Once an agency jumps through all the necessary hoops to promulgate a legally valid rule, the rule is consistent with the statute, or at least not so inconsistent with the statute, that a court will strike it down, the agency has used all of the necessary procedures, the agency has explained why it adopted the rule, it's written the essay the courts demand that it write - valid rule. Once out there, that rule functions legally exactly like a Congressional statute. If there are criminal penalties attached, violation of the rule can trigger criminal penalties. It can result in civil penalties, sometimes fines of $1 million a day in cases of some of the environmental regulations. Those agency rules can preempt state laws. Laws enacted by state legislatures inconsistent with federal agency rules, fall just as those state laws fall before congressional statutes in the event of conflict. If agencies make law through adjudicatory decisions, rather than rules, those adjudicatory decisions can have what we call res judicata effect in federal court, just like other court decisions can. That is matters that are necessarily resolved by the agency and its adjudication, those can't be argued again, even if you move from the agency, executive officials, to a court, Article 3 judges. Valid agency rules, valid agency orders have the same legal effect as things that come out of Article 1 Institution of Congress, the Article 3 Institution of the Courts. A great deal turns on what it takes for administrative agencies to jump through all of the necessary hoops to get these rules and orders out there. That's why we have long courses on administrative law. These things matter.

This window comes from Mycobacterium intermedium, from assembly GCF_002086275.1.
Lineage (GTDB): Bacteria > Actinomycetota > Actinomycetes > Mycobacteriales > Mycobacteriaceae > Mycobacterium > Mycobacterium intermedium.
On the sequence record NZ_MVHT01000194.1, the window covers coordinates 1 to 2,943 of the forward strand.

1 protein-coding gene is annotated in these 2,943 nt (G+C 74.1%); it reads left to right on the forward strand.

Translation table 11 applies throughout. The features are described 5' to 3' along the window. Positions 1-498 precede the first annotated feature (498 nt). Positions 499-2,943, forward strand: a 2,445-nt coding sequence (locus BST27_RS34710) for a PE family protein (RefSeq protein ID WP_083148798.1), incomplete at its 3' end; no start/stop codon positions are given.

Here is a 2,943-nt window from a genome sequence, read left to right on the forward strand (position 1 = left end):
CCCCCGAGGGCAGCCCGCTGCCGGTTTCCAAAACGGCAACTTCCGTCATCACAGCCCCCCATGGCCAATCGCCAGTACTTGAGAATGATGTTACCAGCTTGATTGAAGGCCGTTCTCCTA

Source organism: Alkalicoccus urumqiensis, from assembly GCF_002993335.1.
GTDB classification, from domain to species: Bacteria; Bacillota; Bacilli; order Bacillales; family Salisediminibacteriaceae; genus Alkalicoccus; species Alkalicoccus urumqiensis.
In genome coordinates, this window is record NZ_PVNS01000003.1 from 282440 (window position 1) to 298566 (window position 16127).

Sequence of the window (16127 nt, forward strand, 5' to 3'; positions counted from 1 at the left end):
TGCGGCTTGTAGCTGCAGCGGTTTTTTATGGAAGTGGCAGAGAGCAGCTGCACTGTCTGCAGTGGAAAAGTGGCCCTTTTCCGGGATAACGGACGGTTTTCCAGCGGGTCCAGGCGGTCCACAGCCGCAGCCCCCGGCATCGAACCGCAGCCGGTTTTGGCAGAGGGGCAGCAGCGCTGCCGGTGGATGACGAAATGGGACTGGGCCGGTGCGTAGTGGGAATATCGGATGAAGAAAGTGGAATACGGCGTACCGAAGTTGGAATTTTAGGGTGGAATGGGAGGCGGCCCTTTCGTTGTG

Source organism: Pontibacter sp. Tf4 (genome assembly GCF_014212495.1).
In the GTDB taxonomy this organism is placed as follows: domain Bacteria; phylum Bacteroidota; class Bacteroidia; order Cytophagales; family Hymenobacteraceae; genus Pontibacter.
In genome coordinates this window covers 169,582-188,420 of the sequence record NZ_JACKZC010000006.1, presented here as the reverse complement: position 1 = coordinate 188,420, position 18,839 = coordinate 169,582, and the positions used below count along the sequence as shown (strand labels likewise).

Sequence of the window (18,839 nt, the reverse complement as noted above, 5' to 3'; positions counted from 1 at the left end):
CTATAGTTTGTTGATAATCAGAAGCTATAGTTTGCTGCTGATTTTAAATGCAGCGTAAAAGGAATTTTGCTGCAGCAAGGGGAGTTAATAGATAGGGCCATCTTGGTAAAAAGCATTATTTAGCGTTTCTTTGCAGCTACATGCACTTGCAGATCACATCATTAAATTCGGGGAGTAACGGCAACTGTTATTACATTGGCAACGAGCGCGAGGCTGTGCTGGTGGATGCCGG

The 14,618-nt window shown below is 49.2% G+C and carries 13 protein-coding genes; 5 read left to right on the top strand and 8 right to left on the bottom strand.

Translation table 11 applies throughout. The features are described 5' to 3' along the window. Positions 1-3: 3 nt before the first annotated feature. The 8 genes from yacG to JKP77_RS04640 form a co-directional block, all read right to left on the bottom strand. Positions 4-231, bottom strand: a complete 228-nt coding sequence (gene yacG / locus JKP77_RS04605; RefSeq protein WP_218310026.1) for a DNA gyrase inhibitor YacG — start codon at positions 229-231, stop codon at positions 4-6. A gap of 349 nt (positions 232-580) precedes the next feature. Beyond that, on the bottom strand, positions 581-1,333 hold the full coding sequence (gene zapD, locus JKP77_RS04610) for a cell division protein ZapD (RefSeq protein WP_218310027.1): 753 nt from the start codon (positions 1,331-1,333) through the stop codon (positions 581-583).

Related Content